Thus, I see trade-offs. On the one hand, the CB is known to be willing to intervene to keep the FA solvent, then inflation is necessarily shaped by fiscal considerations and by the short-run incentives of elected officials. We know from many years of theoretical and empirical research that this effect is not a desirable one. On the other hand, if the CB is fully committed to allow the FA to default if necessary, then even optimal debt management by the FA may end up exposing the country to troubling risks.

Let me wrap up. I’ve argued that even if the fiscal authority borrows exclusively in its country’s own currency, the central bank can have a large amount of control over the price level. But the central bank can only achieve that control if it is willing to commit to letting the fiscal authority default. Such a commitment may expose the country to risks of short-term and medium-term output losses. How this trade-off should best be resolved awaits future research. But I suspect that it may be optimal for central banks to guarantee fiscal authority debts in some situations. If so, we again have to think of price level determination as something that is done jointly by the fiscal authority and the central bank — just as Sargent and Wallace taught us 30 years ago.”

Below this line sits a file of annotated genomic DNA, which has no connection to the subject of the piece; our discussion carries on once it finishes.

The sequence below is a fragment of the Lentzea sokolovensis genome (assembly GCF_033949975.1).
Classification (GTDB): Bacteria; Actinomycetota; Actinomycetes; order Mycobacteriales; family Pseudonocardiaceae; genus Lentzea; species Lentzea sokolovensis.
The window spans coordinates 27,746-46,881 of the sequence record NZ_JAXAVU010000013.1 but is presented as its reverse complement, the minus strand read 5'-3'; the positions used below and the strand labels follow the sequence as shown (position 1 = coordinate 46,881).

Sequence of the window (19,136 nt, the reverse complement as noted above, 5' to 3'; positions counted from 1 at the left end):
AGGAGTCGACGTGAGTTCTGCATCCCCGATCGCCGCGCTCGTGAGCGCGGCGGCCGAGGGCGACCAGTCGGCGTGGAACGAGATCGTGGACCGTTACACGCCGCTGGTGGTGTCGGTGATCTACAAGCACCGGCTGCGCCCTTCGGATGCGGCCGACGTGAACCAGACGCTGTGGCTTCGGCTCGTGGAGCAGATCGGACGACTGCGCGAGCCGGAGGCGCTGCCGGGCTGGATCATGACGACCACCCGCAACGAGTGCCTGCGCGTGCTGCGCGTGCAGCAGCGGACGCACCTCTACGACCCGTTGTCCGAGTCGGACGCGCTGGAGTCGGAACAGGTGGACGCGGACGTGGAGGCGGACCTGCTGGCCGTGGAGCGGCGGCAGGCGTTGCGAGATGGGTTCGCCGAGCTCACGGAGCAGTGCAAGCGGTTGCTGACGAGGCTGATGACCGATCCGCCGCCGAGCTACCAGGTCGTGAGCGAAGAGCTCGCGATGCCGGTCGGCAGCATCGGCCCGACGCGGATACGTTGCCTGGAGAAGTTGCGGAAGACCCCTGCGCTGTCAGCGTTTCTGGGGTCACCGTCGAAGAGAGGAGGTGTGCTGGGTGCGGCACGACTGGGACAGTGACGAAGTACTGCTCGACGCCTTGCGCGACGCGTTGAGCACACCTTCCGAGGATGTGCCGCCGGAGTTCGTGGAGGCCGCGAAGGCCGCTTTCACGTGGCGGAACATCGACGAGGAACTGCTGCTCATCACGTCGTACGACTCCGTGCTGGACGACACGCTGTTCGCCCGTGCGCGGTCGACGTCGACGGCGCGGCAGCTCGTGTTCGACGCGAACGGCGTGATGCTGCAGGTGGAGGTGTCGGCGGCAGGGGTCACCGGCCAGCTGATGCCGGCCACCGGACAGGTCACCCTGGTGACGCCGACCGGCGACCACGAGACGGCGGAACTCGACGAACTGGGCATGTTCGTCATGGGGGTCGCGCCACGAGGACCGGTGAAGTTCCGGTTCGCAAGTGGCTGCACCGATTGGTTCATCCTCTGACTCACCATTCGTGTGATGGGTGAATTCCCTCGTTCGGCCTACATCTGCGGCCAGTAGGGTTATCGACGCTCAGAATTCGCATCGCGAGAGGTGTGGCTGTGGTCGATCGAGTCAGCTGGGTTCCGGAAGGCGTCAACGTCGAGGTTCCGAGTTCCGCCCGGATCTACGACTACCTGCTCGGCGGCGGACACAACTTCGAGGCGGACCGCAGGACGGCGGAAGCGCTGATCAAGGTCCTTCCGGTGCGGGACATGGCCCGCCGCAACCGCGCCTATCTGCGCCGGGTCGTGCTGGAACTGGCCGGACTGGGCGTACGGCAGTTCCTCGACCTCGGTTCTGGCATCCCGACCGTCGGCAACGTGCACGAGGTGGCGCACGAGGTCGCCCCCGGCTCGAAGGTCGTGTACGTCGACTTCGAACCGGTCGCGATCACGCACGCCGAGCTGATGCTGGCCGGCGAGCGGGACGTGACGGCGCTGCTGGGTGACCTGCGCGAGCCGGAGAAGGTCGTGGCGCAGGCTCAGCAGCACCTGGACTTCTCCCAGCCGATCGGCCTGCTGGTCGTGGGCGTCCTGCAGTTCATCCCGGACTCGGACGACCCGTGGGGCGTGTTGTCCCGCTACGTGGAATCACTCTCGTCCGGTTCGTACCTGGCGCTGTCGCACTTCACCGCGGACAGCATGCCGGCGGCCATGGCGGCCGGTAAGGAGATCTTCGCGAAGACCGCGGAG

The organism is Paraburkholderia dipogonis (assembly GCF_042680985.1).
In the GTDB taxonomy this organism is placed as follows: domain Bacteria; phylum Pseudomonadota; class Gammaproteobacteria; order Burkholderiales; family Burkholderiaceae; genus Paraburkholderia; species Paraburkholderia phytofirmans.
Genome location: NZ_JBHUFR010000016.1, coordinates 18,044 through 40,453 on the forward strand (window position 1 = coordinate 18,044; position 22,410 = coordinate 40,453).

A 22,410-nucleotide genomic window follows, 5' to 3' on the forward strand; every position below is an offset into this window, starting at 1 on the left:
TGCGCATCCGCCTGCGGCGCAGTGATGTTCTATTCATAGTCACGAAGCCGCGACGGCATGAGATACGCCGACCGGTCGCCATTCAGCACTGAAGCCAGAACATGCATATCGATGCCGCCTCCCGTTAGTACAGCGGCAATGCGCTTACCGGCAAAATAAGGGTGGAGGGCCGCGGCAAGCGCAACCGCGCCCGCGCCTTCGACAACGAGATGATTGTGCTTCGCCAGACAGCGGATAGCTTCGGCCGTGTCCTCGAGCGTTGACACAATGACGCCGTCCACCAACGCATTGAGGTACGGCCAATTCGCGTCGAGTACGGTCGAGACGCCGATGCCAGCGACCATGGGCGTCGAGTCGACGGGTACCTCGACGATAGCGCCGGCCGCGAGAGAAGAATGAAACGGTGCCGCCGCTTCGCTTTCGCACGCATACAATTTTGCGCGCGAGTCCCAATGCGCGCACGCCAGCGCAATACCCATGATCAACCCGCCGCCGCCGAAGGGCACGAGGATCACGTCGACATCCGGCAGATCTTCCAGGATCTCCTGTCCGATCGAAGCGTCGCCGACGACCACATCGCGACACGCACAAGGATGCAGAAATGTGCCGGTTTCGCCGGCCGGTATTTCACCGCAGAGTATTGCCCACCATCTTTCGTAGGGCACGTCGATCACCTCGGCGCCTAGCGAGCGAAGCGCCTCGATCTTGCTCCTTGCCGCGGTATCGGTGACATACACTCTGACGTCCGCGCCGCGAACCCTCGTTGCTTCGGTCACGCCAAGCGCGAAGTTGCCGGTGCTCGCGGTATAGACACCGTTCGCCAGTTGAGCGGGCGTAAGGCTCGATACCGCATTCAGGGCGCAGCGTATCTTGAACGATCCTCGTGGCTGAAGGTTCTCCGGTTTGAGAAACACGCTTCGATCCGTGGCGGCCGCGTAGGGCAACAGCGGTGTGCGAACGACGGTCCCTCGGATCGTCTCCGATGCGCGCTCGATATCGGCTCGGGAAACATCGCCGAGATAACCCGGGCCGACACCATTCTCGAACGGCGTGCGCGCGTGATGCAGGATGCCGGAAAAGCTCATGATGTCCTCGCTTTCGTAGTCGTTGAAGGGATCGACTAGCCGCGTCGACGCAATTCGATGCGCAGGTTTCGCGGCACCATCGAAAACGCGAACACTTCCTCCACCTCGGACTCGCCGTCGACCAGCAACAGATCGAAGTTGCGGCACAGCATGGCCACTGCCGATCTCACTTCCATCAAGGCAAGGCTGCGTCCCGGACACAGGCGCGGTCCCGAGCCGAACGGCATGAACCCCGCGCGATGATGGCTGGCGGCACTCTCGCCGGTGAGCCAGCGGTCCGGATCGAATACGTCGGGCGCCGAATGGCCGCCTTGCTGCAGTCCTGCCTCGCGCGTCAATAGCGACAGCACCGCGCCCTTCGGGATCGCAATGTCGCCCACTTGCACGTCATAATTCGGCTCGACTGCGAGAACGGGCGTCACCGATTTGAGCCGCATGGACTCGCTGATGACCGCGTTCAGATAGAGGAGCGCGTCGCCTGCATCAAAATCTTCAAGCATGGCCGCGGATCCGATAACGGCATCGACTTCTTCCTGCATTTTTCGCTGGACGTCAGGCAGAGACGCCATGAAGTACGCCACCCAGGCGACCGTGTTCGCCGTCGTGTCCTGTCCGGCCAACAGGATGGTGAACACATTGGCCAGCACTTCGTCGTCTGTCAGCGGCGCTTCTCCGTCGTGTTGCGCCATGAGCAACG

Read the quote from Kocherlakota carefully.

  1. Economists have known for at least 30 years the FA (aka The Treasury) controls or at least impacts the inflation rate under reasonable assumptions.
  2. They told people for decades that the MA controlled the inflation rate exclusively while badgering the FA to keep balanced budgets.